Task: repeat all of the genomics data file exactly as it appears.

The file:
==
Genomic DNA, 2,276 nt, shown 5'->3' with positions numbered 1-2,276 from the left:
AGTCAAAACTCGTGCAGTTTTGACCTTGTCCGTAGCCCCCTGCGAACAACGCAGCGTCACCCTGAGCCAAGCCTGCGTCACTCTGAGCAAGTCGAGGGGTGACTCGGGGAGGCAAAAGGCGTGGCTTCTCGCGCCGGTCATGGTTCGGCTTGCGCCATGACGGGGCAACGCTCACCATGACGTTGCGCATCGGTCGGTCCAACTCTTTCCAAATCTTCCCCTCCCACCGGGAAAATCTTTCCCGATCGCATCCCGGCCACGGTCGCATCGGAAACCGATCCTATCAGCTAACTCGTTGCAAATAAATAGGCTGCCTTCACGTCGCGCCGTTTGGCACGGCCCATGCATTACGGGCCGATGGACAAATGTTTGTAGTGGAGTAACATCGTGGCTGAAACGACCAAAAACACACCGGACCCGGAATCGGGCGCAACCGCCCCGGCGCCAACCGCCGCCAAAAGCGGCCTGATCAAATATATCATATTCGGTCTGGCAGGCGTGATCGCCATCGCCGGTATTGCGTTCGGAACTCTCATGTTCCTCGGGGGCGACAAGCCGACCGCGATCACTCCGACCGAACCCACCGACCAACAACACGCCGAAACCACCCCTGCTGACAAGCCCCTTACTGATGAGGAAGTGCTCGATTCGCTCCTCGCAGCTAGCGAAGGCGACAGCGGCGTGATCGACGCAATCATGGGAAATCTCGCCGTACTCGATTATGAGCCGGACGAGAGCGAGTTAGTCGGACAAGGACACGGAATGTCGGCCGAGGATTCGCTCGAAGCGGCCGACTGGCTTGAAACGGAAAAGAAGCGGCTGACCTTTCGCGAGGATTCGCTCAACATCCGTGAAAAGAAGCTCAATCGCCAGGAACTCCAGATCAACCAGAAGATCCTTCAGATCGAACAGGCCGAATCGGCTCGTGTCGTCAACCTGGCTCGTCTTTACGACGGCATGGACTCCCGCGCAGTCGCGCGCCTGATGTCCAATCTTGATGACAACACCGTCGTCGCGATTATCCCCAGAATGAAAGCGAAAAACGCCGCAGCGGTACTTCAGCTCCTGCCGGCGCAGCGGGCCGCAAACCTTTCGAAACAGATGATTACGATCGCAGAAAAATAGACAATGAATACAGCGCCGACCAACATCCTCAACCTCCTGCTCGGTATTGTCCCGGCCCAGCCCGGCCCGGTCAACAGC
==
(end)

Genomic DNA, 2,276 nt, shown 5'->3' with positions numbered 1-2,276 from the left:
AGTCAAAACTCGTGCAGTTTTGACCTTGTCCGTAGCCCCCTGCGAACAACGCAGCGTCACCCTGAGCCAAGCCTGCGTCACTCTGAGCAAGTCGAGGGGTGACTCGGGGAGGCAAAAGGCGTGGCTTCTCGCGCCGGTCATGGTTCGGCTTGCGCCATGACGGGGCAACGCTCACCATGACGTTGCGCATCGGTCGGTCCAACTCTTTCCAAATCTTCCCCTCCCACCGGGAAAATCTTTCCCGATCGCATCCCGGCCACGGTCGCATCGGAAACCGATCCTATCAGCTAACTCGTTGCAAATAAATAGGCTGCCTTCACGTCGCGCCGTTTGGCACGGCCCATGCATTACGGGCCGATGGACAAATGTTTGTAGTGGAGTAACATCGTGGCTGAAACGACCAAAAACACACCGGACCCGGAATCGGGCGCAACCGCCCCGGCGCCAACCGCCGCCAAAAGCGGCCTGATCAAATATATCATATTCGGTCTGGCAGGCGTGATCGCCATCGCCGGTATTGCGTTCGGAACTCTCATGTTCCTCGGGGGCGACAAGCCGACCGCGATCACTCCGACCGAACCCACCGACCAACAACACGCCGAAACCACCCCTGCTGACAAGCCCCTTACTGATGAGGAAGTGCTCGATTCGCTCCTCGCAGCTAGCGAAGGCGACAGCGGCGTGATCGACGCAATCATGGGAAATCTCGCCGTACTCGATTATGAGCCGGACGAGAGCGAGTTAGTCGGACAAGGACACGGAATGTCGGCCGAGGATTCGCTCGAAGCGGCCGACTGGCTTGAAACGGAAAAGAAGCGGCTGACCTTTCGCGAGGATTCGCTCAACATCCGTGAAAAGAAGCTCAATCGCCAGGAACTCCAGATCAACCAGAAGATCCTTCAGATCGAACAGGCCGAATCGGCTCGTGTCGTCAACCTGGCTCGTCTTTACGACGGCATGGACTCCCGCGCAGTCGCGCGCCTGATGTCCAATCTTGATGACAACACCGTCGTCGCGATTATCCCCAGAATGAAAGCGAAAAACGCCGCAGCGGTACTTCAGCTCCTGCCGGCGCAGCGGGCCGCAAACCTTTCGAAACAGATGATTACGATCGCAGAAAAATAGACAATGAATACAGCGCCGACCAACATCCTCAACCTCCTGCTCGGTATTGTCCCGGCCCAGCCCGGCCCGGTCAACAGC